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Tri-Beta recognized as top chapter for eighth time

Members continue to work on research for upcoming contest year

By Allison Price
On April 4, 2014

ASU's Epsilon Sigma chapter of Beta Beta Beta (Tri-Beta) biology national honor society has been named the recipient of the Lloyd M. Bertholf Award. The award indicates that Tri-Beta was the top chapter in the nation for the 2012-13 academic year.

"There aren't many words to describe the excitement I felt for our chapter," Tri-Beta president Jazmin Humphreys said. "Our 2012-2013 year was an amazing year for research and service thanks to our dedicated members and officers who worked almost nonstop."

This is the eighth time the group has received the award over the last 25 years, Tri-Beta faculty adviser Dr. Crosby W. Jones said. No other school has won the award more than four times.

Humphreys said Tri-Beta is one of the most recognized organizations on campus. There are three goals that Tri-Beta sets: scholarship, dissemination of scientific information and the promotion of biological research.

"We are also an organization that is dedicated to helping out our community," she said.
There are 570 Tri-Beta chapters in the nation and to know that ASU's chapter is one of the top is an amazing feeling, Humphreys said.

"First and for most our chapter has a long history of success," she said. "We hold our heads high knowing that we are the number one Tri-Beta chapter in the nation and have been named so eight times."

Jones said there are two different categories within the honor society: an associate level and an honors level. Even though there are different levels, anyone interested in biology is welcome to join.

"At the associate level, anyone can join with any kind of grade point average (GPA)," Jones said. "The honors category requires a biology major or minor and a particular GPA, and those people are registered at the national offices as permanent members of Tri-Beta. The associates never get to that point unless they meet the requirements later. Most honor societies don't have that other category, and I think that is one of our strengths. We can bring people in as freshmen and show them the ropes so they can work their way up in the organization."

Jones said Tri-Beta members conduct research throughout the school year, and those projects are shared and submitted for the award.

Undergraduate research is promoted to members and it is the students job to go talk with faculty about project ideas and topics.

 "Generally, the students pick the faculty member they had before and the area they studied," Jones said. "The students don't usually walk in with a project in mind. The faculty member will give them an idea of a project that they can do."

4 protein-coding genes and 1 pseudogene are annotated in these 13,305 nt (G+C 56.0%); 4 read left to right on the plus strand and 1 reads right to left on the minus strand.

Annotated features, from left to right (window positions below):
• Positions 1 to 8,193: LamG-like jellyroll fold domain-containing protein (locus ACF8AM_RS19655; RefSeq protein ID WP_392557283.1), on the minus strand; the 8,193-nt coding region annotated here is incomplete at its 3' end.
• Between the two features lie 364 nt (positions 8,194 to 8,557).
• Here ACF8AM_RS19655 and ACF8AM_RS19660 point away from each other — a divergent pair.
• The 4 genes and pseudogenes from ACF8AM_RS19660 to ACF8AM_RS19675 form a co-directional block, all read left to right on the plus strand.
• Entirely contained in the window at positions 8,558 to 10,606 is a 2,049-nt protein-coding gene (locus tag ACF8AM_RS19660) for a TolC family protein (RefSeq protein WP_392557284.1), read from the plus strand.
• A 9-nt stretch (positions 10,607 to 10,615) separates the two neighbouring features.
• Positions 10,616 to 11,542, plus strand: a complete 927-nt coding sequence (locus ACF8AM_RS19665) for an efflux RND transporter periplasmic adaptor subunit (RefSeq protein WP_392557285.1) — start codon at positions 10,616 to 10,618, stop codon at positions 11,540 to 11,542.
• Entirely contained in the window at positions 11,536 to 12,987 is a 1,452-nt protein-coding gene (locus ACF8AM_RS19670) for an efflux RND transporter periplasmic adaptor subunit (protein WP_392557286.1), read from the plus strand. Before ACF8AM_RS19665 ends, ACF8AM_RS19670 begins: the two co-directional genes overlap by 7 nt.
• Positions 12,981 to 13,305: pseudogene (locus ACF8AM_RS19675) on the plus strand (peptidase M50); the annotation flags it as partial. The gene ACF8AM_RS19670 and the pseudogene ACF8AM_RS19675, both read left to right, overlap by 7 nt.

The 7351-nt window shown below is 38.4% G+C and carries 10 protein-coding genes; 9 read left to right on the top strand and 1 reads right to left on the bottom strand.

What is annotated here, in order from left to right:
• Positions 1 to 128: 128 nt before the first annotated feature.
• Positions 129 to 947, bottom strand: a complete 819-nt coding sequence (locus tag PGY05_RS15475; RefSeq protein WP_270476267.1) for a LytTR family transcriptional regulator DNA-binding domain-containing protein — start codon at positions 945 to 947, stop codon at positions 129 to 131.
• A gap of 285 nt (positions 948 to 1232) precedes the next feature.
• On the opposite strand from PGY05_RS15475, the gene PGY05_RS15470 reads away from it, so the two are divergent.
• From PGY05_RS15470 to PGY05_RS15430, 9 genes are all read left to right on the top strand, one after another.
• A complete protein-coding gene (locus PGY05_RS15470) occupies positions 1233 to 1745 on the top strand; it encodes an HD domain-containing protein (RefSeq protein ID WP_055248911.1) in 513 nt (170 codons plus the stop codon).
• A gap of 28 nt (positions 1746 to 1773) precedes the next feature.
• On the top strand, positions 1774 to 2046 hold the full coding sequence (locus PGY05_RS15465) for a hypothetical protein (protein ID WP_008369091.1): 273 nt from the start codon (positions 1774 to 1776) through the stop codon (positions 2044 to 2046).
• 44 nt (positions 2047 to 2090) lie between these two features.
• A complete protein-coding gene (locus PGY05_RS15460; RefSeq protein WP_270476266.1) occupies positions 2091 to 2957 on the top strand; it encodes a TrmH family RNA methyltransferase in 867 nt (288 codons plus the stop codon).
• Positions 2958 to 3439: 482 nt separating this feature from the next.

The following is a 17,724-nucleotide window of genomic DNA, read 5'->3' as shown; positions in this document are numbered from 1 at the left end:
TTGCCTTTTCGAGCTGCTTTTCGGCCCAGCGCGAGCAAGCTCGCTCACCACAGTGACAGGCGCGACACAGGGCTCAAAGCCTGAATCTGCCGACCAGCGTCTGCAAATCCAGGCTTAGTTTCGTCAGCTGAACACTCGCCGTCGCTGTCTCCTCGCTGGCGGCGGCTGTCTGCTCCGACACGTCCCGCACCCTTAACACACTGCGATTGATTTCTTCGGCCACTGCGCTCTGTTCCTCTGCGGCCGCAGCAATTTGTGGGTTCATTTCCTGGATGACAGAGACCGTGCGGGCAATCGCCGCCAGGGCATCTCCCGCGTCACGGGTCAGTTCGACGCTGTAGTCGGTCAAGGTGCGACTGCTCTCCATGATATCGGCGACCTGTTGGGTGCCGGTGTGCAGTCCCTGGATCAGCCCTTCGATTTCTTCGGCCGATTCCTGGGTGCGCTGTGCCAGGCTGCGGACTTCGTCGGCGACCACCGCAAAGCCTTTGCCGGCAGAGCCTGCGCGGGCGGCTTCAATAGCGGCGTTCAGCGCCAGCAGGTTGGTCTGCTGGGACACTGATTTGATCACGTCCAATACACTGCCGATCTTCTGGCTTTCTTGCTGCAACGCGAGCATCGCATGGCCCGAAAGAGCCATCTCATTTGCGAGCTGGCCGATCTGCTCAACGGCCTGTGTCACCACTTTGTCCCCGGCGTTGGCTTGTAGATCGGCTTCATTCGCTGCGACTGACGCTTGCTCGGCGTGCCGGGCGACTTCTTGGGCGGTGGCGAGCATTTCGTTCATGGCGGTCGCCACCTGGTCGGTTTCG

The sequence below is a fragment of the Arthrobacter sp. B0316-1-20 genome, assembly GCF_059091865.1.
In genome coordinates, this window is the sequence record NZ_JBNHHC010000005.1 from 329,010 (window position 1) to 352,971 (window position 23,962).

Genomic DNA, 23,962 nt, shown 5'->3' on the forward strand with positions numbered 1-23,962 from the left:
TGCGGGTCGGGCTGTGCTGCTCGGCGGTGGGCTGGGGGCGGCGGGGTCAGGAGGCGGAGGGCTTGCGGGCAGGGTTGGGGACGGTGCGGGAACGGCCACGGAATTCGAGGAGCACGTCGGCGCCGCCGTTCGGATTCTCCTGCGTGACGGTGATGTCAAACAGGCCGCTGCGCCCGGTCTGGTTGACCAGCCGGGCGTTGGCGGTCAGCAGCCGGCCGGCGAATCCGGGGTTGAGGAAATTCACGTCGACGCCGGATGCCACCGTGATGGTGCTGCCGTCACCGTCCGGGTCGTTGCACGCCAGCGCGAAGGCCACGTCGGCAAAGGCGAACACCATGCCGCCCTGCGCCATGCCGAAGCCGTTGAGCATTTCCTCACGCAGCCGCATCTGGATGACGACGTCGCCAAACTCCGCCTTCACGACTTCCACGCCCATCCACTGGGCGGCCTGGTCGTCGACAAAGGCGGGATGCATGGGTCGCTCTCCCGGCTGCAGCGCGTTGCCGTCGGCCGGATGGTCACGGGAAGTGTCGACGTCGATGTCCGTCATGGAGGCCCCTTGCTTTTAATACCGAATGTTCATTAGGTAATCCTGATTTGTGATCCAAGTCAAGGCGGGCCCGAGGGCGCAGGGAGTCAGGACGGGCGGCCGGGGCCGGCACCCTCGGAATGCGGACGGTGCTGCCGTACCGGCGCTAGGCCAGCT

Humphreys said she did not conduct any research that was included in the application of the Bertholf award. However, she did start research over the summer with Jones.

"I am working on the effects of steroid hormones on Pseudomonas aeruginosa, [a common bacterium that causes disease in animals, including humans], mudcoidy and fluorescent pigment production," she said.

Aside from school functions, Tri-Beta reaches out to the community by hosting more events each year, Humphreys said.

"Some of the community projects we do are two blood drives each academic school year," Humphreys said. "We also participate in science days, science nights, SAFE recycling, the San Angelo Museum of Fine Arts Eco Fair, Reach Out and Read, Helping Hands and the Spring Chicken Affair. One of our main goals of the service projects we do with schools is to promote learning in children and their families."

Jones said he began teaching in 1978 at ASU and was approached by students asking him if he would like to be the faculty adviser for the group. In 1979 he became the adviser and has been in the position ever since.

"It is one of those things that I did by volunteering, and I don't get any extra for doing it other than the enjoyment and satisfaction of seeing the students do things as well as they do," he said.

One of Tri-Beta's strongest supporters is Dr. Russell Wilke, Department of Biology chair, Jones said. Wilke was a student of Jones' and after getting his PhD. he came back to ASU where he was hired.

"He is one of our strongest supporters because he grew up in the organization," Jones said. "I am also fortunate that I have colleagues within the department that support what the organization is all about."

Humphreys said she was elected as president of the organization in  April 2013 and plans to easily pass on the legacy to the next set of officers.

"I have been a member of our chapter for four years and each year we seem to grow not only in quantity, but in the number of service activities we attend and researchers we have," she said. "

The Tri-Beta members will be presented the award April 4 through 6 at the Tri-Beta South Central Regional Convention in Kingston, Okla.


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